Rounding the last red buoy into the final straightaway, I came the closest during the swim to getting kicked in the face. I was drafting a man who started to slow down. His feet weren't kicking at all, and as I crept up on him I was debating which side to pass him on when he feverishly launched into a combination breastroke/freestyle kick. I snapped my head up out of the water just in time to avoid a right hook to the jaw. I was lucky.
The final stretch to the swim finish line went relatively quick and as I saw the weeds from the lake bottom come into view, I knew it was almost over. I found my footing and started to stand up and almost fell over. I was dizzy. Volunteers grabbed me and the other swimmers as they stood up until we got our land legs back. It only took a few seconds. I ran over to the wetsuit strippers and as everyone says - when I finally decided to stop trying to help them, they got the suit off in a millisecond. They were great - "Hold your arms straight. Ok, lay down on your back. Here's your suit! Have a great race!" Can you hire these folks for every tri?
I stumbled toward the helix and saw my Support Crew on both sides cheering me on. Pete snapped another shot of me as I got ready to climb the helix.
I totally had my "Miss America" wave out in full force on race day. I waved all over the place - you will probably see a few more of these in pics to come. I was a waving fanatic.
As I walked up the helix, I got my nerve up to check my watch again. 1:36. I didn't know what time I got out of the water, but it was only a minute or so before. I was still happy. I wanted 1:30. I dreamed about 1:20. But I was happy with 1:35 ish.
I wasn't exactly sure where the transition was, but volunteers were pointing me along the way. As I headed into the Terrace, they started shouting my number. A volunteer handed me my bag and I ran around the large room to the changing area. Immediately I was seated and a volunteer emptied out my bag onto the carpeted floor.
"What can I help you with?"
She got me out of my wet trisuit and helped me get dressed. Everything was laid out for me to grab and easily put on. I applied sunscreen to my face and arms, buckled my helmet, put on my glasses and after thanking her profusely I started for the door. One woman yelled to me "Go Kraft" - her name was Joanne and she was from the Chicago office (she had the same jersey as I did). Another volunteer shouted for me to have a good race - she was also from Kraft. She even remembered my name and cheered for me later on the bike course.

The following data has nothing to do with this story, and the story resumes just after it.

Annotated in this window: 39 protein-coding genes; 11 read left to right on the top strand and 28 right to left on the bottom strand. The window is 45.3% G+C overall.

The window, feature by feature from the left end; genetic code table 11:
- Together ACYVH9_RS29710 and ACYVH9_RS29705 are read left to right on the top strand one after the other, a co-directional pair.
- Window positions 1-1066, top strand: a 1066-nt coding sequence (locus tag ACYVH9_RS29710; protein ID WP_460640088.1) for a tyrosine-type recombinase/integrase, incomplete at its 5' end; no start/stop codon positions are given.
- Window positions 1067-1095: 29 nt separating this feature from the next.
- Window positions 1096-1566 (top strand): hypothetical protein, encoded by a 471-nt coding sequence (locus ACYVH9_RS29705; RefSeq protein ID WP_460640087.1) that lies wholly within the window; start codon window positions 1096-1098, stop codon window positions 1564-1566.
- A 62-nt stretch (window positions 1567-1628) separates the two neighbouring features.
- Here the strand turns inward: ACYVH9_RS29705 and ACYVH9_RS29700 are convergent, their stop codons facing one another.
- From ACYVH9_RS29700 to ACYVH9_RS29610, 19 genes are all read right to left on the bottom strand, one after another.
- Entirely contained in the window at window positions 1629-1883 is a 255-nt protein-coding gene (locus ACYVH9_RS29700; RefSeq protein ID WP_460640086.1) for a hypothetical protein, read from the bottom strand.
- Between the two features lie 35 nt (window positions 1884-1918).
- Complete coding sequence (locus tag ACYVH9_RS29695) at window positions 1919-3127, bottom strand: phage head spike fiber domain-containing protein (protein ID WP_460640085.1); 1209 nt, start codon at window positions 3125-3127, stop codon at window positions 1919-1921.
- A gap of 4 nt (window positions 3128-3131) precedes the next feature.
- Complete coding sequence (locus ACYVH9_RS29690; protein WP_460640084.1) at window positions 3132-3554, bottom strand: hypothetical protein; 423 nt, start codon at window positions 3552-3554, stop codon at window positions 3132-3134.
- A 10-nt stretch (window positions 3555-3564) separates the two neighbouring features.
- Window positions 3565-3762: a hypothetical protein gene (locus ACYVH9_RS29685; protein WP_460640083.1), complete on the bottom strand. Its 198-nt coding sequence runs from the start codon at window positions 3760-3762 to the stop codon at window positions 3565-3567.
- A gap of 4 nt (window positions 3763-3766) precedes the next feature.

As I ran out of the Terrace, more of my support crew was on hand, wearing the orange t-shirts, and screaming my name. It was incredible. Everywhere I looked, I saw orange. All day. Since my bike was on the furthest end of transition, I got to hear the volunteers yell "51" all the way down the line. It was almost like being cheered for as I passed every row. When I got to my row, a volunteer was holding my bike for me. I started to put on my shoes when I could hear my husband yelling for me. I looked up and there he was - taking pictures and jumping and cheering. I smiled. More orange, more support crew. Amazing.
Hey bike - here I come!
Making funny faces at my husband
Laughing along with the volunteer who helped me
One last "Miss America" wave for my husband...
Wednesday, September 10, 2008
On Saturday morning I got up, grabbed some coffee, and immediately starting running around like a chicken with my head cut off. I had all kinds of race bags to pack and although I had a full year to prepare for this day, I waited until the last minute. Typical.
Depending on which weather website we checked, we got a different story. The Weather Channel was calling for all day rain and a high in the 60's. Accuweather was calling for partly sunny with a couple of thunderstorms. Intellicast corroborated Accuweather but added in a few extra hours of light rain. I didn't know what to pack, so I pretty much packed it all.
In my T1 bag, I covered all weather scenarios:
- Bike Shorts
- Bike Knickers
- Short Sleeve Jersey
- Leg Warmers
- Arm Warmers
- Rain Jacket
- Wind Jacket
- Sun Glasses
- Deodorant ( I didn't want to get too offensive)
- Chamois butter
- Run shorts
- Short sleeve run top (pink...for fun)
- Arm warmers
- Long sleeve base layer
- Running fleece jacket
- Running shoes
- Body Glide
- Snickers bar & a coke
- Note to myself on how to break up the run